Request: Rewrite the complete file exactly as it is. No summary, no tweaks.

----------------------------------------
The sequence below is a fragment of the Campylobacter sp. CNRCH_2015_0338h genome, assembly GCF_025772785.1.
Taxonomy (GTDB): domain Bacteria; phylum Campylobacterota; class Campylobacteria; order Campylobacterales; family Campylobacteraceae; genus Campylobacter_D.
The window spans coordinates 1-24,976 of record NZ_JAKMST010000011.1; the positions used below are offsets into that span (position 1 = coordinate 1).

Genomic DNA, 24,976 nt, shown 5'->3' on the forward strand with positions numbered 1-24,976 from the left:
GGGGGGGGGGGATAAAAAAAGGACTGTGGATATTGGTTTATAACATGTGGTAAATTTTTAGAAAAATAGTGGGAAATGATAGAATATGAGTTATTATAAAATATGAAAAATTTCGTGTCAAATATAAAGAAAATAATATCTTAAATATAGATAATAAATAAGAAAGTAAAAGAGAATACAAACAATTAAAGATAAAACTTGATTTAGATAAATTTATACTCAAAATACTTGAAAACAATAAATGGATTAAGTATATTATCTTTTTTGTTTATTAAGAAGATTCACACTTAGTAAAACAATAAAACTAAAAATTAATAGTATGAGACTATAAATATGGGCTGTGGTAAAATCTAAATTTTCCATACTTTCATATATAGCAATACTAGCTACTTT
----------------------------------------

The sequence below is a fragment of the Campylobacter sp. CNRCH_2015_0338h genome, assembly GCF_025772785.1.
Taxonomy (GTDB): domain Bacteria; phylum Campylobacterota; class Campylobacteria; order Campylobacterales; family Campylobacteraceae; genus Campylobacter_D.
The window spans coordinates 1-24,976 of record NZ_JAKMST010000011.1; the positions used below are offsets into that span (position 1 = coordinate 1).

Genomic DNA, 24,976 nt, shown 5'->3' on the forward strand with positions numbered 1-24,976 from the left:
GGGGGGGGGGGATAAAAAAAGGACTGTGGATATTGGTTTATAACATGTGGTAAATTTTTAGAAAAATAGTGGGAAATGATAGAATATGAGTTATTATAAAATATGAAAAATTTCGTGTCAAATATAAAGAAAATAATATCTTAAATATAGATAATAAATAAGAAAGTAAAAGAGAATACAAACAATTAAAGATAAAACTTGATTTAGATAAATTTATACTCAAAATACTTGAAAACAATAAATGGATTAAGTATATTATCTTTTTTGTTTATTAAGAAGATTCACACTTAGTAAAACAATAAAACTAAAAATTAATAGTATGAGACTATAAATATGGGCTGTGGTAAAATCTAAATTTTCCATACTTTCATATATAGCAATACTAGCTACTTT